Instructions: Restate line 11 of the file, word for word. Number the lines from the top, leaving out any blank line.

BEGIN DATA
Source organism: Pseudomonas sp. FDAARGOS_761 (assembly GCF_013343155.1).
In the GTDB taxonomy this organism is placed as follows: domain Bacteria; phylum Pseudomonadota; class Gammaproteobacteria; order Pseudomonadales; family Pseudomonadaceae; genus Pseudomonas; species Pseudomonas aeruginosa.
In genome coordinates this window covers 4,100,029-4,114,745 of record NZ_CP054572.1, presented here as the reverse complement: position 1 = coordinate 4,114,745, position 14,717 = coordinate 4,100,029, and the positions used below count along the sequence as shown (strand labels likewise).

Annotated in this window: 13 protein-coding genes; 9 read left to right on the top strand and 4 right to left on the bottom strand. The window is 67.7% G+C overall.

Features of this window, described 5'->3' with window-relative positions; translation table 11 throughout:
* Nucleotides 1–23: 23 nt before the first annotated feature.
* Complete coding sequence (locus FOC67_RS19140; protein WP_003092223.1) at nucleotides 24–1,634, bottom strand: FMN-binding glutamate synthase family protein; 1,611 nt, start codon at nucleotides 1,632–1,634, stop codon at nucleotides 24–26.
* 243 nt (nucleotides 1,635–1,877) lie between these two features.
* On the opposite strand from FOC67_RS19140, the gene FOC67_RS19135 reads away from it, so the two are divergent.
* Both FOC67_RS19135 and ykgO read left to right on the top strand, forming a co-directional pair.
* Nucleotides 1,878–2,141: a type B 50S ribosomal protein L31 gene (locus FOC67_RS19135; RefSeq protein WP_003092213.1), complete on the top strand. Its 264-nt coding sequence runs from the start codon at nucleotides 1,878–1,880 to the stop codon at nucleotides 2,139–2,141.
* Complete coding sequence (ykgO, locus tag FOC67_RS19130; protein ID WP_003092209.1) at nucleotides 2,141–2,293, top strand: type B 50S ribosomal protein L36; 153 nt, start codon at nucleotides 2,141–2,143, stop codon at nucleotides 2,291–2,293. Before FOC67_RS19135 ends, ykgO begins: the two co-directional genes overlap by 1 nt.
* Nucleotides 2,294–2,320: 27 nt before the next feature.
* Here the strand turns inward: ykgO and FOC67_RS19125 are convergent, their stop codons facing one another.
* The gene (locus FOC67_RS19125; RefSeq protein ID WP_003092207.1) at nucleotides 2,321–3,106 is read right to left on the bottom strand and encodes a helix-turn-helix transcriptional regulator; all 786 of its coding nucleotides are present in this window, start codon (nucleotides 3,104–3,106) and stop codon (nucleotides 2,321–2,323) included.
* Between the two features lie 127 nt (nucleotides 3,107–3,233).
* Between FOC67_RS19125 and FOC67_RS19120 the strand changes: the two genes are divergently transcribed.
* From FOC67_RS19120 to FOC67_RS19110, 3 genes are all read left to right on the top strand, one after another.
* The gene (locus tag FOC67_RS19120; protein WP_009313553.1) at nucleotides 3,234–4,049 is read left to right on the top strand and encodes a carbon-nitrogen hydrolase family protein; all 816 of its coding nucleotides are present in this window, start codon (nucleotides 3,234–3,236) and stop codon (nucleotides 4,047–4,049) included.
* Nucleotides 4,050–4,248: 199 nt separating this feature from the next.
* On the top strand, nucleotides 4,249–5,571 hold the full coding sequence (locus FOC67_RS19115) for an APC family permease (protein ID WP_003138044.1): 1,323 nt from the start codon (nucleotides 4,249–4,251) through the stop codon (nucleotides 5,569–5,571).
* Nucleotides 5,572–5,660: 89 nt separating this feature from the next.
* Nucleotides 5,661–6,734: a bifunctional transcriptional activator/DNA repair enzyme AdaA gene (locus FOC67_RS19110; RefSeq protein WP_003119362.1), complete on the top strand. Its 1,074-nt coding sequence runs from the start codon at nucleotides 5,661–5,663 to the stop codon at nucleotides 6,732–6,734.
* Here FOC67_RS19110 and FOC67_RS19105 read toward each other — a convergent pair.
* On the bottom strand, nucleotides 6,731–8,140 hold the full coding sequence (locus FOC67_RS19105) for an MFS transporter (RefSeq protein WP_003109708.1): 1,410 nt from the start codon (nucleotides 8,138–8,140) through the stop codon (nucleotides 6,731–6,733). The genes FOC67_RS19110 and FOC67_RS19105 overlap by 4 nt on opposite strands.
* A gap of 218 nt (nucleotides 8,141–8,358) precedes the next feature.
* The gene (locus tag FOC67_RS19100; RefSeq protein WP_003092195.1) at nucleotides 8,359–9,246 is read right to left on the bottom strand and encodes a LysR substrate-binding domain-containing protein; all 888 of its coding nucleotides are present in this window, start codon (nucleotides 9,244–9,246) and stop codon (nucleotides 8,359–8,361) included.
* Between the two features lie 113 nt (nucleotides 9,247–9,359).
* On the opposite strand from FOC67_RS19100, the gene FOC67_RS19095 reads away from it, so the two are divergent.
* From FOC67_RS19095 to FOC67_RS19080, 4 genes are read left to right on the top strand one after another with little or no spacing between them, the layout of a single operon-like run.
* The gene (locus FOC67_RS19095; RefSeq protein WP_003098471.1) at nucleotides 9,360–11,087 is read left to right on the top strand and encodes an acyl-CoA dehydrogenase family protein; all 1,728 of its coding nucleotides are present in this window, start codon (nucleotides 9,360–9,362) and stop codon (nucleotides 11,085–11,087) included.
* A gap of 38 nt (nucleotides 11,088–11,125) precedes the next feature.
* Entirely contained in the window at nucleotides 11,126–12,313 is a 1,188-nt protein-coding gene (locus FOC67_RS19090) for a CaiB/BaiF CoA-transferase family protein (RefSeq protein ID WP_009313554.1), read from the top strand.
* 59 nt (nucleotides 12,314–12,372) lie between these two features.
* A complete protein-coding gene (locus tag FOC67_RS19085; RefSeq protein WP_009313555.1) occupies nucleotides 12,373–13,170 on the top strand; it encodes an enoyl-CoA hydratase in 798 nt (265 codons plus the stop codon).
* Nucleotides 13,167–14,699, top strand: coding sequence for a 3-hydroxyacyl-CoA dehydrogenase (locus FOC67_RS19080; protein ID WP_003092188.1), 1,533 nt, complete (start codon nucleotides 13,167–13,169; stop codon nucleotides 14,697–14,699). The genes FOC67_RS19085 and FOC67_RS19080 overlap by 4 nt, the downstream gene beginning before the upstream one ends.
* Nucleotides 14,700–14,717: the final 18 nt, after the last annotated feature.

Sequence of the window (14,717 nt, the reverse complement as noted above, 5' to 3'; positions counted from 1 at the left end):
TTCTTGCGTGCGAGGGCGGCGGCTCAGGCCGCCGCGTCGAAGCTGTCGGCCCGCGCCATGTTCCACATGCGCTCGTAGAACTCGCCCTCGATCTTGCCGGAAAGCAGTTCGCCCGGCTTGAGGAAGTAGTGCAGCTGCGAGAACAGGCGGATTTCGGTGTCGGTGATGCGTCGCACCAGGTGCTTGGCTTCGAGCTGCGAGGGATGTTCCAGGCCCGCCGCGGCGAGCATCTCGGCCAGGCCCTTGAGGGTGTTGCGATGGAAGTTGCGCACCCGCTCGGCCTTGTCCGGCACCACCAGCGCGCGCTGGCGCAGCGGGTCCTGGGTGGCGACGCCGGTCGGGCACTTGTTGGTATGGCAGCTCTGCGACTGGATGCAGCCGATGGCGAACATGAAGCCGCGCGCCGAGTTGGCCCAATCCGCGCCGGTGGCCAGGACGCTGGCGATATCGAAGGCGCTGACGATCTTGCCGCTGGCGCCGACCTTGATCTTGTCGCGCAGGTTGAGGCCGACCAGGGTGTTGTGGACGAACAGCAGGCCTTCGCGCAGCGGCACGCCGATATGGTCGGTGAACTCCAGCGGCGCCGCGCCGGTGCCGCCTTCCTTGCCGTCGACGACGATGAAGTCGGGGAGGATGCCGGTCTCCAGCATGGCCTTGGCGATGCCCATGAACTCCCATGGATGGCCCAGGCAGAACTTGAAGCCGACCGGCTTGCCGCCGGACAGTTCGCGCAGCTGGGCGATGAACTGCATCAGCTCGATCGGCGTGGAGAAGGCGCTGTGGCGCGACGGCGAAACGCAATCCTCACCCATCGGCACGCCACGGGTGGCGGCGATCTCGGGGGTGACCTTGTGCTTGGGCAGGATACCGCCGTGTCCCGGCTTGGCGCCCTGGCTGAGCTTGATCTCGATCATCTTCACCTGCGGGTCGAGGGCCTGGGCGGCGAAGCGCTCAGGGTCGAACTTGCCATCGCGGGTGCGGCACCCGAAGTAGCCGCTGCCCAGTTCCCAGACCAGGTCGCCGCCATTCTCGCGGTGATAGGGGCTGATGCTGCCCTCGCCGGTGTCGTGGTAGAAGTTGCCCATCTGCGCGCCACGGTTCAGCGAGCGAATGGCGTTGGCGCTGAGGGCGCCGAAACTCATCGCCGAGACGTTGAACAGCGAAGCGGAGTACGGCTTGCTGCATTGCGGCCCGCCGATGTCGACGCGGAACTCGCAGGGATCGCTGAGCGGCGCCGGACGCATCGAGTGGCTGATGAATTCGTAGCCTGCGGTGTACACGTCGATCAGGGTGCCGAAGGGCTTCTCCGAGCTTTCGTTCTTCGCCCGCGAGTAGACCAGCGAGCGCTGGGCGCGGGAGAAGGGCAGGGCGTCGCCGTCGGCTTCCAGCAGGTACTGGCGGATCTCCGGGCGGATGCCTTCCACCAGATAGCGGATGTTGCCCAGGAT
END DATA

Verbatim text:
* Nucleotides 1,878–2,141: a type B 50S ribosomal protein L31 gene (locus FOC67_RS19135; RefSeq protein WP_003092213.1), complete on the top strand. Its 264-nt coding sequence runs from the start codon at nucleotides 1,878–1,880 to the stop codon at nucleotides 2,139–2,141.